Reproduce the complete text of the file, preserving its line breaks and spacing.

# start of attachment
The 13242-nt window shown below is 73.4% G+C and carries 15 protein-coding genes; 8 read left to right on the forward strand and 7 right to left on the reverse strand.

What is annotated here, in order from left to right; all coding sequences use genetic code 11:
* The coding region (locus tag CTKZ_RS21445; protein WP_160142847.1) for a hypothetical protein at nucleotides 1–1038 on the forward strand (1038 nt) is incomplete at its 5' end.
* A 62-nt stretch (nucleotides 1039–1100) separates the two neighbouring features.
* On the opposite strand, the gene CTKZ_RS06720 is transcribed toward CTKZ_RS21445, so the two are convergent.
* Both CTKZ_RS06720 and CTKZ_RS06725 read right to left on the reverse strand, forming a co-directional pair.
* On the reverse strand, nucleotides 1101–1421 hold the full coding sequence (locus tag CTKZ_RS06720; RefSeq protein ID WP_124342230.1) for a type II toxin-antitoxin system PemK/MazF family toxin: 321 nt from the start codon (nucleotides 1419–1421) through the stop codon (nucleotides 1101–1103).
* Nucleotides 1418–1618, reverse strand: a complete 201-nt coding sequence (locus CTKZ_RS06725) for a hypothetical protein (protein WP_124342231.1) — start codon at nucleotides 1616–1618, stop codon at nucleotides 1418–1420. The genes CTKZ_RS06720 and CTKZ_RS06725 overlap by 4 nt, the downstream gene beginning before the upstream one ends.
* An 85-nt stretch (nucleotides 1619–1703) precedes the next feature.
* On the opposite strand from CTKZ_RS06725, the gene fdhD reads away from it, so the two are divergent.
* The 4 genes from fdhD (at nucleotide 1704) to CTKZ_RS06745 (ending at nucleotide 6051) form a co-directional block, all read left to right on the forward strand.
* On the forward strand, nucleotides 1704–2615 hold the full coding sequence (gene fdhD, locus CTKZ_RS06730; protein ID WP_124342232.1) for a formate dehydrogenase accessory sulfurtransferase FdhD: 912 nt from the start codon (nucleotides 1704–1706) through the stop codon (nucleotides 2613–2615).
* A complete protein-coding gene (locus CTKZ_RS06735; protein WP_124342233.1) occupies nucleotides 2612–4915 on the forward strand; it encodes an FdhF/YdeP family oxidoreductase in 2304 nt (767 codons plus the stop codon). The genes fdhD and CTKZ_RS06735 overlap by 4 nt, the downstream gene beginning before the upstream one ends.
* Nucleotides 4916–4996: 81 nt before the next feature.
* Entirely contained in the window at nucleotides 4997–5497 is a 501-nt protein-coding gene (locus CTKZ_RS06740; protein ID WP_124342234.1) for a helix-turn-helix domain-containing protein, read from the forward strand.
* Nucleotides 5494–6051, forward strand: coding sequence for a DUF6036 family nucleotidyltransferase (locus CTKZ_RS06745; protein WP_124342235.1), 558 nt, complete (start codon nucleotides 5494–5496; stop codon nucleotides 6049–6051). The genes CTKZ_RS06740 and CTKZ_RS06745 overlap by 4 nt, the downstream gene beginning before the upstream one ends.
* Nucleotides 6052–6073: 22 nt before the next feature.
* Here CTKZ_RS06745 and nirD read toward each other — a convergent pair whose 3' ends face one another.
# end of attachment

The 13242-nt window shown below is 73.4% G+C and carries 15 protein-coding genes; 8 read left to right on the forward strand and 7 right to left on the reverse strand.

What is annotated here, in order from left to right; all coding sequences use genetic code 11:
* The coding region (locus tag CTKZ_RS21445; protein WP_160142847.1) for a hypothetical protein at nucleotides 1–1038 on the forward strand (1038 nt) is incomplete at its 5' end.
* A 62-nt stretch (nucleotides 1039–1100) separates the two neighbouring features.
* On the opposite strand, the gene CTKZ_RS06720 is transcribed toward CTKZ_RS21445, so the two are convergent.
* Both CTKZ_RS06720 and CTKZ_RS06725 read right to left on the reverse strand, forming a co-directional pair.
* On the reverse strand, nucleotides 1101–1421 hold the full coding sequence (locus tag CTKZ_RS06720; RefSeq protein ID WP_124342230.1) for a type II toxin-antitoxin system PemK/MazF family toxin: 321 nt from the start codon (nucleotides 1419–1421) through the stop codon (nucleotides 1101–1103).
* Nucleotides 1418–1618, reverse strand: a complete 201-nt coding sequence (locus CTKZ_RS06725) for a hypothetical protein (protein WP_124342231.1) — start codon at nucleotides 1616–1618, stop codon at nucleotides 1418–1420. The genes CTKZ_RS06720 and CTKZ_RS06725 overlap by 4 nt, the downstream gene beginning before the upstream one ends.
* An 85-nt stretch (nucleotides 1619–1703) precedes the next feature.
* On the opposite strand from CTKZ_RS06725, the gene fdhD reads away from it, so the two are divergent.
* The 4 genes from fdhD (at nucleotide 1704) to CTKZ_RS06745 (ending at nucleotide 6051) form a co-directional block, all read left to right on the forward strand.
* On the forward strand, nucleotides 1704–2615 hold the full coding sequence (gene fdhD, locus CTKZ_RS06730; protein ID WP_124342232.1) for a formate dehydrogenase accessory sulfurtransferase FdhD: 912 nt from the start codon (nucleotides 1704–1706) through the stop codon (nucleotides 2613–2615).
* A complete protein-coding gene (locus CTKZ_RS06735; protein WP_124342233.1) occupies nucleotides 2612–4915 on the forward strand; it encodes an FdhF/YdeP family oxidoreductase in 2304 nt (767 codons plus the stop codon). The genes fdhD and CTKZ_RS06735 overlap by 4 nt, the downstream gene beginning before the upstream one ends.
* Nucleotides 4916–4996: 81 nt before the next feature.
* Entirely contained in the window at nucleotides 4997–5497 is a 501-nt protein-coding gene (locus CTKZ_RS06740; protein ID WP_124342234.1) for a helix-turn-helix domain-containing protein, read from the forward strand.
* Nucleotides 5494–6051, forward strand: coding sequence for a DUF6036 family nucleotidyltransferase (locus CTKZ_RS06745; protein WP_124342235.1), 558 nt, complete (start codon nucleotides 5494–5496; stop codon nucleotides 6049–6051). The genes CTKZ_RS06740 and CTKZ_RS06745 overlap by 4 nt, the downstream gene beginning before the upstream one ends.
* Nucleotides 6052–6073: 22 nt before the next feature.
* Here CTKZ_RS06745 and nirD read toward each other — a convergent pair whose 3' ends face one another.